Key Lessons Learned
Notable project achievements include the following:
1. An adequate amount of water was secured to revive and rehabilitate the Azraq wetland ecosystem and its biodiversity.
2. The water quality of the Azraq Basin was enhanced, as the advance of the saline front was slowed. Consequently, the danger of the complete salinization of the Azraq Basin has been lowered.
3. An incremental minimization of pumping was attained. The ideal solution of bringing pumping down to the system’s natural safe yields was not attained, but it is a move in the right direction. Indeed, the precedent of reverse pumping to save the Azraq water supply and ecosystem has been established.
4. Positive socioeconomic trends among the local community have been attributed to the rehabilitation of the oasis. Increasing numbers of tourists are visiting the area, and numerous companies have expressed interest in investing in eco-tourism.
5. The local people, after a lengthy period of frustration, were empowered and began to participate in the overall socioeconomic development of the area. With the support of the Azraq Oasis Conservation Project, a grassroots movement known as the Friends of Azraq Society was established to foster environmental preservation and the achievement of local socioeconomic stability.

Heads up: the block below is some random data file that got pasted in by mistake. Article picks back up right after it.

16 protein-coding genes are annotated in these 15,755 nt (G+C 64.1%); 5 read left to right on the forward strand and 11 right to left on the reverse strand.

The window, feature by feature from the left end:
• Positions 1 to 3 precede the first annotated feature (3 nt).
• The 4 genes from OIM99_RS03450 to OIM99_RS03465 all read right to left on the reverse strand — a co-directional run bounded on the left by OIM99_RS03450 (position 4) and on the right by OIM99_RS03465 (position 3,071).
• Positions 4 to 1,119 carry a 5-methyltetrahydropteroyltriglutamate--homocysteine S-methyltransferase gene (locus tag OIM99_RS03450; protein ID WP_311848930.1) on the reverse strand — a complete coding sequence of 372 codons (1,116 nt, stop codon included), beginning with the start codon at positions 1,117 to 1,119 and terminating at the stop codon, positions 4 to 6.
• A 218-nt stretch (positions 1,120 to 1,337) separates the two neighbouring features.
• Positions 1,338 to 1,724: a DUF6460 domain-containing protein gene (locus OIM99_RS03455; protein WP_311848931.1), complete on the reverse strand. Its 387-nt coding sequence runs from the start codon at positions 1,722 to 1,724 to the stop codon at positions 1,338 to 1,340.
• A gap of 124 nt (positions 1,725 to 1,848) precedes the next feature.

Continuing challenges include:
1. population growth
2. lack of commitment to protection measures under RAMSAR
3. continuing economic development that demands more water
4. regional scarcity of water resources.
Management of the rehabilitated wetland habitat will aim to restore open water and low marsh communities, both of which are virtually absent from the site currently, owing to the dominance of Phragmites. These communities were exceedingly important for sustaining the abundance and diversity of species within the reserve, particularly waterbirds such as waders and dabbling ducks. Another management priority will be evaluating potential sources of additional water for the reserve in order to ensure continued flows at the current level and possibly even increase the available flow. Options identified thus far include: abstraction from underground aquifers; harvesting from seasonal rivers (wadis) adjacent to the site; re-cycling locally used domestic water; and pumping from a nearby seasonal lake. The feasibility of each of these options must be determined so that steps can be taken to begin the process of securing the necessary approval and infrastructure.
Sources and Amounts of Funding
approx. 3 million USD The Azraq Oasis Conservation Project is conducted through joint funding by the Global Environmental Facility (GEF), the United Nations Development Program (UNDP), and the Government of the Hashemite Kingdom of Jordan.
Des Callaghan, Wetland Management Advisor
Royal Society for the Conservation of Nature
PO Box 6354, Amman 11183, Jordan
Tel: + 837931 or 837932
Fax: + 847411
RAMSAR Site Description